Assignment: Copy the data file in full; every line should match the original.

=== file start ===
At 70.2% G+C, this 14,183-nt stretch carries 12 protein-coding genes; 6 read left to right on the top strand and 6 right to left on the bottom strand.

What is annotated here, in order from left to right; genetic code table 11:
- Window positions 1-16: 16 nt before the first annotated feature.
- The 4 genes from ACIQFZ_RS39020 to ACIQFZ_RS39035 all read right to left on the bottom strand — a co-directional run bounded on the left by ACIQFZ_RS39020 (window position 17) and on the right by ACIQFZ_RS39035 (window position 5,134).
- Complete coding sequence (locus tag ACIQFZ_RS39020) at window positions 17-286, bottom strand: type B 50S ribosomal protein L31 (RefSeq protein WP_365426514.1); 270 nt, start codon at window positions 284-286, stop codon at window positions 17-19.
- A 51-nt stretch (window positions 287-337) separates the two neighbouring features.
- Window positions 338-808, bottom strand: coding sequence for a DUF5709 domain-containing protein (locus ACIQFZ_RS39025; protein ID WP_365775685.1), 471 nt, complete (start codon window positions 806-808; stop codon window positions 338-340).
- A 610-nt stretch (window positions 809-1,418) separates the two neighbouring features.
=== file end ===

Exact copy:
At 70.2% G+C, this 14,183-nt stretch carries 12 protein-coding genes; 6 read left to right on the top strand and 6 right to left on the bottom strand.

What is annotated here, in order from left to right; genetic code table 11:
- Window positions 1-16: 16 nt before the first annotated feature.
- The 4 genes from ACIQFZ_RS39020 to ACIQFZ_RS39035 all read right to left on the bottom strand — a co-directional run bounded on the left by ACIQFZ_RS39020 (window position 17) and on the right by ACIQFZ_RS39035 (window position 5,134).
- Complete coding sequence (locus tag ACIQFZ_RS39020) at window positions 17-286, bottom strand: type B 50S ribosomal protein L31 (RefSeq protein WP_365426514.1); 270 nt, start codon at window positions 284-286, stop codon at window positions 17-19.
- A 51-nt stretch (window positions 287-337) separates the two neighbouring features.
- Window positions 338-808, bottom strand: coding sequence for a DUF5709 domain-containing protein (locus ACIQFZ_RS39025; protein ID WP_365775685.1), 471 nt, complete (start codon window positions 806-808; stop codon window positions 338-340).
- A 610-nt stretch (window positions 809-1,418) separates the two neighbouring features.